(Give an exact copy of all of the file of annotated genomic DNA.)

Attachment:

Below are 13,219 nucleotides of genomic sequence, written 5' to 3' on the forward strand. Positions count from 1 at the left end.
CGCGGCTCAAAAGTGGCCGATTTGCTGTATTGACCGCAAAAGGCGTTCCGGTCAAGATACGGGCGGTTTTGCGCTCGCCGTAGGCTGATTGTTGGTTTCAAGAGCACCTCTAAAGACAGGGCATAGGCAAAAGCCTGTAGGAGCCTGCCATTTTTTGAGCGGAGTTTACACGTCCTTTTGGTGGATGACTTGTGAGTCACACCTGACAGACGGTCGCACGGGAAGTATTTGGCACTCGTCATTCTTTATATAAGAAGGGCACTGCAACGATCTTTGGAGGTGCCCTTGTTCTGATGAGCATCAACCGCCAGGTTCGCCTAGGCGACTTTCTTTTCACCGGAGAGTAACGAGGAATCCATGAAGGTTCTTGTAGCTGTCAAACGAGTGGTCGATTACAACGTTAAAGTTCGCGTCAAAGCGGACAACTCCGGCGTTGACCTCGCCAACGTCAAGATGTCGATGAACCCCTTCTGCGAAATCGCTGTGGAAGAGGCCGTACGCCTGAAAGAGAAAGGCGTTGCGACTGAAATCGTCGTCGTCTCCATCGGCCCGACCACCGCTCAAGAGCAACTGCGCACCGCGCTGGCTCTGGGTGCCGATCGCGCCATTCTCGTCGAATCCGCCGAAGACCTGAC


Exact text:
Below are 13,219 nucleotides of genomic sequence, written 5' to 3' on the forward strand. Positions count from 1 at the left end.
CGCGGCTCAAAAGTGGCCGATTTGCTGTATTGACCGCAAAAGGCGTTCCGGTCAAGATACGGGCGGTTTTGCGCTCGCCGTAGGCTGATTGTTGGTTTCAAGAGCACCTCTAAAGACAGGGCATAGGCAAAAGCCTGTAGGAGCCTGCCATTTTTTGAGCGGAGTTTACACGTCCTTTTGGTGGATGACTTGTGAGTCACACCTGACAGACGGTCGCACGGGAAGTATTTGGCACTCGTCATTCTTTATATAAGAAGGGCACTGCAACGATCTTTGGAGGTGCCCTTGTTCTGATGAGCATCAACCGCCAGGTTCGCCTAGGCGACTTTCTTTTCACCGGAGAGTAACGAGGAATCCATGAAGGTTCTTGTAGCTGTCAAACGAGTGGTCGATTACAACGTTAAAGTTCGCGTCAAAGCGGACAACTCCGGCGTTGACCTCGCCAACGTCAAGATGTCGATGAACCCCTTCTGCGAAATCGCTGTGGAAGAGGCCGTACGCCTGAAAGAGAAAGGCGTTGCGACTGAAATCGTCGTCGTCTCCATCGGCCCGACCACCGCTCAAGAGCAACTGCGCACCGCGCTGGCTCTGGGTGCCGATCGCGCCATTCTCGTCGAATCCGCCGAAGACCTGAC